I hate cardio. Those that say they like cardio are lying or not right in their head (or both). It was my hatred of cardio that fueled my motivation to find a way to gain the maximum effect from it while doing the least amount of it I possibly could. Most people do their cardio on a daily basis and don’t give much thought to it. They surmise that cardio just needs to be done for X amount of time, and they will get leaner over time. These same people routinely spend a lot of time getting their training, nutrition, and supplementation plans perfect. If you want to get really lean, you better give your cardio protocol just as much attention.

A typical structure for a cardio cycle would look like this:

WEEKS 1–3: 30-minute cardio sessions in steady-state fashion at a heart rate of 120 bpm, six days per week.

WEEKS 4–5: Two sessions per day of 60 minutes in steady-state fashion at a heart rate of 120 bpm, six days per week. After finishing these five weeks you repeat the cycle.

I am not a big fan of high-intensity cardio. Yes, it burns a lot of calories and it can get you lean, but none of us should be in the business of getting lean at all costs. We want to keep every ounce of muscle that we have, and we don’t want to fry our central nervous system in the process. Cardio cycling only uses steady-state cardio.

Cardio cycling keeps your body of balance by not allowing it to get used to the amount of cardio you are doing. It also shocks the body by going from a low amount of cardio to a very high volume of cardio. It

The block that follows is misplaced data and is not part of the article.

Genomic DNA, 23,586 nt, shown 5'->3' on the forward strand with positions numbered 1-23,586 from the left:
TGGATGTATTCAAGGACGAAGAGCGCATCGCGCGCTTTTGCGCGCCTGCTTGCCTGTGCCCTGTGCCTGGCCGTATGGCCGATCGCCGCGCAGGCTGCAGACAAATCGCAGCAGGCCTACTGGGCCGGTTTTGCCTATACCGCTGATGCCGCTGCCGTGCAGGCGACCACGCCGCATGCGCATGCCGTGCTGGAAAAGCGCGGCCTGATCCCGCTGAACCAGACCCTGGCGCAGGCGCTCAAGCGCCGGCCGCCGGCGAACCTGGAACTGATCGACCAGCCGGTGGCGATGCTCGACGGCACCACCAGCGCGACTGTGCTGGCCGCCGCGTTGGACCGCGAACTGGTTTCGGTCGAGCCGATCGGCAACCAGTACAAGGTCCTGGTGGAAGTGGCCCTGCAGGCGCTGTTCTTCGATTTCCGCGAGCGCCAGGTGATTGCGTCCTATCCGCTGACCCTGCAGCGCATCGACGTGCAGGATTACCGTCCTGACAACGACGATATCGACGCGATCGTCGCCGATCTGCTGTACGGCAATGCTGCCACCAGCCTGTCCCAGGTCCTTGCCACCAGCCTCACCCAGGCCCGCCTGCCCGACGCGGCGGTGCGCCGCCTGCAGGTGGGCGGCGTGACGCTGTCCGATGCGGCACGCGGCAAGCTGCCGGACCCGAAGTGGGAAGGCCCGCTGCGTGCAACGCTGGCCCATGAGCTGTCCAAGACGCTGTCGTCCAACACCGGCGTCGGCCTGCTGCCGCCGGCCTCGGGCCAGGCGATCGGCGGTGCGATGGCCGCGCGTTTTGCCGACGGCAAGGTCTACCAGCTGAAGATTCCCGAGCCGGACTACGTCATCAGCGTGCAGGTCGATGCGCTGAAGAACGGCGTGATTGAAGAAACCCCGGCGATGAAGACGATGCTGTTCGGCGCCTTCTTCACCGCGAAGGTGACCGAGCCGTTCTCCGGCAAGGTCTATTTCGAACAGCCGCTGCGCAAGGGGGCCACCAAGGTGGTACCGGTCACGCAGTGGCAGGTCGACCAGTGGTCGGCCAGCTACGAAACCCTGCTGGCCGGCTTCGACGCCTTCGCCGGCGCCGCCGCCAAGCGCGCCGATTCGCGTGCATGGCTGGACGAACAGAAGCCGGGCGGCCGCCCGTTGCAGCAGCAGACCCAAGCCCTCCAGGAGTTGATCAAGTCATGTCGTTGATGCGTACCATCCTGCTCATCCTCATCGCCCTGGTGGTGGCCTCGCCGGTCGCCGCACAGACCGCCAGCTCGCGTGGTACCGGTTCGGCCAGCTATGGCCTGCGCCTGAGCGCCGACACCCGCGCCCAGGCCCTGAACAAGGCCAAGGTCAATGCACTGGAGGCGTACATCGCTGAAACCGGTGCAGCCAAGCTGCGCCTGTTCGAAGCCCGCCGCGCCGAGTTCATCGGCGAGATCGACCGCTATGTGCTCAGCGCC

is also much easier to mentally attack two weeks of all-out cardio when you know that it will be followed by three weeks of reduced cardio activity.

During the two high-volume cardio weeks, your body weight will usually stay a little higher due to water retention from the added cardio. This is completely normal, and when you switch to the low-volume cardio weeks, the weight will fall quickly as you won’t be holding as much water. This will give the indication that you aren’t losing as much body fat during the high-volume cardio weeks but that isn’t accurate. Remember, the scale is not the last word in whether you are getting leaner. The scale measures only body weight, not your body-fat levels. It is thought that when your cardio levels come down, you aren’t burning body fat and that just isn’t true. Cardio is not so directly related to body-fat levels that you can do a session and the next day you are leaner. The effects of cardio aren’t
 seen over hours or a day. They are cumulative. The effects of the two weeks of high-volume cardio can set your metabolism up for the following two to three weeks. This is no different from taking in more calories for a day to offset your metabolism. You won’t burn as much body fat on the high-calorie day, but you are doing that to benefit the following week when you lower calories again. Look at losing body fat through weekly and monthly glasses, not daily or even meal to meal.

If you are progressing ahead of schedule and have lost your goal weight for the week, the amount of cardio scheduled for the rest of the week can be lowered or stopped, entirely. Example: If it is Thursday night and you already have dropped two pounds for the week and this was your goal, you can either cut the cardio for the rest of the week in half or cut it entirely. Just because you aren’t doing cardio doesn’t mean
 your metabolism stops suddenly or slows down in a day or two. You will still continue to burn body fat even with the lowered volume or stopping the cardio completely.

If you want to make your cardio cycling even more efficient you can add a yohimbine HCL-based fat burner to the mix. 

There is no easy way to get ripped. With cardio cycling you won’t waste your time doing a lot of cardio with minimal progress. Anyone can work hard, but the ones who work smart will get better results.